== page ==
By Jean Graubart, Director of the Center for Jewish Living and Learning
Along with the songs we remember from childhood and enjoy hearing in the sweet little voices of children everywhere, we also remember what we eat during every Jewish holiday.
“And on the 25th day of Kislev….The sanctuary of G-d was dedicated anew with song and music…moreover, Judah the Maccabean and his brethren, with the whole congregation of Israel, ordained that the day of the dedication of the altar should be celebrated from year to year for eight days in gladness and thanksgiving.”
APOCRYPHA- I MACCABEES 4:52-59
Chanukah known to us as the festival of lights, is a joyous holiday that celebrates an ancient victory for freedom and peace. It is still marked by the lighting of candles on the menorah, traditional fried foods, singing and a (hopefully) “lighthearted” exchange of gifts.
In my family of origin, my mother always had a few extra little gifts wrapped (all of our gifts were little, just a token of giving) in case and in hopes that we would bring a friend or two home for dinner and candle lighting. Gifts were socks for the winter (prettier ones than we would normally buy), knit gloves or a scarf (in other words, things we were going to need), and, for extra pleasure, a book. I remember opening the next volume of a Trixie Belden mystery book and could hardly wait to get into my bed and read. Chanukah was a family time, fun because all the cousins got together, each aunt handed us a $5 bill, and we sang and played dreidel, knowing that the Sunday during Chanukah was our gathering.
My Sephardic grandmother never heard of latkas and always said the Yiddish food is not authentic. We were treated to BIMUELOS, a fritter fried and sweetened. Latkes were eaten in the privacy of our home, so nona didn’t know that we had a taste for the Eshkanazi. She was proud of her culture and history, and made that clear every time we were with her.
1 1/3 cup warm water
2 envelopes of yeast
1/2 teaspoon salt
1 tablespoon vegetable, canola or corn oil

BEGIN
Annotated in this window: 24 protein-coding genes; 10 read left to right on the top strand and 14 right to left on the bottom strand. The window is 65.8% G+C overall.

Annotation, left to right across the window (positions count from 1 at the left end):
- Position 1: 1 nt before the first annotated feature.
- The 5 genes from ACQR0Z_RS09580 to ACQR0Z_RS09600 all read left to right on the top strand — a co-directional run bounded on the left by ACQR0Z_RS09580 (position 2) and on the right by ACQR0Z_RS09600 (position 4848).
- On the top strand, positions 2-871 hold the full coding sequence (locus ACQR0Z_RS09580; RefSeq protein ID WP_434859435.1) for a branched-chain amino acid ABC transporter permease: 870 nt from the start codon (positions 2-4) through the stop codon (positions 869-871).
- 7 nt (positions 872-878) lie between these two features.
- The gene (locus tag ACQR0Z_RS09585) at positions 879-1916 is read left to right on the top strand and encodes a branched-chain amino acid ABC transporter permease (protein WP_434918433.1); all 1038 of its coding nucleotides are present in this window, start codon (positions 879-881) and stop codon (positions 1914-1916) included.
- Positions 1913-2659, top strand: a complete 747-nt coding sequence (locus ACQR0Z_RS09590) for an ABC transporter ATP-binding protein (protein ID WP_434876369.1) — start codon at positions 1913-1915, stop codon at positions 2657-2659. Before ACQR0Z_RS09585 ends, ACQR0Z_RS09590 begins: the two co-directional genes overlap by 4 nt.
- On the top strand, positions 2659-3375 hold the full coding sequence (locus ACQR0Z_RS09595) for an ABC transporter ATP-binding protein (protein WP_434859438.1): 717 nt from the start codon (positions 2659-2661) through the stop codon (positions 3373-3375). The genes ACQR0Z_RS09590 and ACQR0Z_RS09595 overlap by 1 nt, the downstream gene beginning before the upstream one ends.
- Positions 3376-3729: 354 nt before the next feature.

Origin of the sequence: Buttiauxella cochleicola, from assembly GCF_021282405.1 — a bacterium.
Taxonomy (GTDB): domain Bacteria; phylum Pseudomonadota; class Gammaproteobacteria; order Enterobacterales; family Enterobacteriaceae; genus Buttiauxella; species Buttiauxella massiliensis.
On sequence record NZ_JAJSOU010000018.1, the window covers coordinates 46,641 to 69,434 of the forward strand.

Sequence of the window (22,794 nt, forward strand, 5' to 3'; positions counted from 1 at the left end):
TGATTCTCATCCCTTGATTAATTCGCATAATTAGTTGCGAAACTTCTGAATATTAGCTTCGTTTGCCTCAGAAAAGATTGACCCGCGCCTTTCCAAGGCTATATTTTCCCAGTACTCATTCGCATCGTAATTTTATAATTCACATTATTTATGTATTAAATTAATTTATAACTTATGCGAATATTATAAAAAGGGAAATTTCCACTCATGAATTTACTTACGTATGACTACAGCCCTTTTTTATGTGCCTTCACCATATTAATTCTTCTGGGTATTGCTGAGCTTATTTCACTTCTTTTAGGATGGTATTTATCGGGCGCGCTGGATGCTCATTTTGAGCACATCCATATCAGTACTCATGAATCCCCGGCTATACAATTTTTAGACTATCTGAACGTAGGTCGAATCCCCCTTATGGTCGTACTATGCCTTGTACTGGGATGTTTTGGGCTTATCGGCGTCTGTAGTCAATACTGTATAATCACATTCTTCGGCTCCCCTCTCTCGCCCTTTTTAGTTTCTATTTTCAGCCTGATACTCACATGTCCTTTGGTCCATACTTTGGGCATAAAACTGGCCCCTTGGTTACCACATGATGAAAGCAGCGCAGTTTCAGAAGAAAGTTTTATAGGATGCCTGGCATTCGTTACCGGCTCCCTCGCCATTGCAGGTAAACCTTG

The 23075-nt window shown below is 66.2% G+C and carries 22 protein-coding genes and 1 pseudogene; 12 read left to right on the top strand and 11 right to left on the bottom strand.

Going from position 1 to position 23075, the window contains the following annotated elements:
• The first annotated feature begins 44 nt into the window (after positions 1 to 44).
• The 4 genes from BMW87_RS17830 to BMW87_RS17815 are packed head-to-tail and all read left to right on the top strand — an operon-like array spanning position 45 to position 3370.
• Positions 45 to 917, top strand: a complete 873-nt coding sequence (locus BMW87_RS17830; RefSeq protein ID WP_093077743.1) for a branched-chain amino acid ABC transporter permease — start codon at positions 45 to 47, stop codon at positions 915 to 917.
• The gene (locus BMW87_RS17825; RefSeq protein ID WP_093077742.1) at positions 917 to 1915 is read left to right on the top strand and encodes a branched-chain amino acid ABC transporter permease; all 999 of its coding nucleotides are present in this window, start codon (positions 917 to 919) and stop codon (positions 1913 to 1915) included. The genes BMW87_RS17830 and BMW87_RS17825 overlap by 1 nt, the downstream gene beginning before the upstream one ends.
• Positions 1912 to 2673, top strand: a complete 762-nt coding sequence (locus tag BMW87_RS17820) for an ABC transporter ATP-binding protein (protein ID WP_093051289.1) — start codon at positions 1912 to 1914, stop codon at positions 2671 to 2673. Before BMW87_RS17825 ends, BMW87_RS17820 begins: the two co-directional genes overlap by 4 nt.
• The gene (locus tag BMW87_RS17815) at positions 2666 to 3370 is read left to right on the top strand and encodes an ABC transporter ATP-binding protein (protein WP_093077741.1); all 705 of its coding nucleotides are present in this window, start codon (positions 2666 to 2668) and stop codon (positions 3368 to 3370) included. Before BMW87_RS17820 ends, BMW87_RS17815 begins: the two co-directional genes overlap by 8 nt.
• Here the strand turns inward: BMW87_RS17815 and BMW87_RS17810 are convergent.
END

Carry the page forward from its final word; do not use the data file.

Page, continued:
3 cups flour
cinnamon for sprinkling
oil to deep fry
1/2 cup water and 1/2 cup sugar, boiled and stirred
Mix 1 24-ounce jar of honey and 1/4 cup of water heated (My nona said honey was not authentic, just as she made a syrup of sugar/water for her baklava because honey was too expensive and not the way it was done by “mama.”)
Combine sugar and water or honey and water in a small saucepan and bring to a boil
Dissolve yeast in 1/2 cup warm water
Add beaten egg, salt and oil to mixture
Add flour all at once and stir
Take remaining water and add gradually, mixing thoroughly
Allow to rise at least an hour, covered with clean towel in warm place
Heat oil in deep frying pan or saucepan to 375 degrees (test to see if ready by dropping a tiny bit of dough and seeing if it puffs up)
Drop dough into the hot oil from a tablespoon dipped in oil
Bimuelos puff up and need to be turned over until golden all over
Drain on paper toweling, removing with a slotted spoon
Dip into warm syrup immediately and sprinkle with cinnamon
If not serving right away, dip and sprinkle when serving
Makes about four dozen. Everyone will eat 2-3, except those on diets or gluten free. It is a different world from my nona’s.
Enjoy as you read a lovely Chanukah story with friends or family. Stop at the DCJCC gift shop to buy a book you will all enjoy and have for years to come!
Chanukah brings light into our home as the menorah glows, brighter each night. It is my sincere hope that these lights will bring lightness to your lives and to the world we live in, sometimes seeming so very dark. And may Israel celebrate with the light of peace and hope.